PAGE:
TC Energy’s Coastal GasLink project, which will supply natural gas to the Shell-led LNG Canada export terminal, is progressing with the construction of the pipeline in British Columbia while costs continue to rise.
Coastal GasLink said in a statement on November 29 that the pipeline was 80 percent complete. The overall progress reached about 75 percent in September and in October about 77.6 percent.
To date, Coastal GasLink has installed more than 470 km of pipe across the 670-km route, according to the firm.
Cumulatively, the company’s team has spent 38 million hours working on this project, with more than 6,000 people employed at its peak, it said.
The pipeline has the capacity to transport 2.1 billion cubic feet of natural gas per day (bcf/d) from Groundbirch, BC to Kitimat, with the potential to boost it further.
TC Energy expects to reach mechanical in-service of the pipeline by the end of 2023.
Costs to rise further
In July, LNG Canada and TC Energy reached a revised deal for the pipeline. The project now has a price tag of C$11.2 billion.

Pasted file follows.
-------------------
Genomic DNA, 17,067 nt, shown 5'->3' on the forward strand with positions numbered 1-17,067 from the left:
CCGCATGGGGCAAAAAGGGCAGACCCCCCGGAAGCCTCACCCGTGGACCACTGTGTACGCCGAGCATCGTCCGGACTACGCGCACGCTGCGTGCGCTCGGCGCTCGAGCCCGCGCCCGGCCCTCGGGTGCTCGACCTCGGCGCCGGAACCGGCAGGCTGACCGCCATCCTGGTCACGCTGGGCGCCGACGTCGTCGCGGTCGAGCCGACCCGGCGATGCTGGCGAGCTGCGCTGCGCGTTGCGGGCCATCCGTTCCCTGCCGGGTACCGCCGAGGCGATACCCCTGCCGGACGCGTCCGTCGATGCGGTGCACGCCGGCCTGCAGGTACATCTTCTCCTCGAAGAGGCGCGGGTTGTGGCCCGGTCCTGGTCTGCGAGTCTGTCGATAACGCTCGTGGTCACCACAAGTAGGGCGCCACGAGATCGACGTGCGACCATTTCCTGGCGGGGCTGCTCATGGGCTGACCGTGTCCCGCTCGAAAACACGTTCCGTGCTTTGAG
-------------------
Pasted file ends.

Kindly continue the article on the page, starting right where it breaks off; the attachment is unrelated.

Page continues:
However, the project costs continue to rise and TC Energy said this week that the firm expects a “material increase in project costs” and TC Energy’s corresponding funding requirements.
“We continue to face significant cost pressures in Western Canada relating to labor costs and shortages of skilled labor, along with contractor underperformance and disputes. The project has also been impacted by other unexpected events including drought conditions, and erosion and sediment control challenges,” the firm said.
TC Energy said it would provide an updated capital cost estimate in early-2023 that would incorporate the scope of recent developments.
As per the LNG Canada plant in Kitimat, the project is more than 70 percent complete.
The first phase of the giant LNG Canada project includes building two liquefaction trains with a capacity of 14 mtpa.
LNG Canada expects to deliver its first cargo by the middle of this decade.
Besides operator Shell, other partners in LNG Canada are Malaysia’s Petronas, PetroChina, Japan’s Mitsubishi Corporation, and South Korea’s Kogas.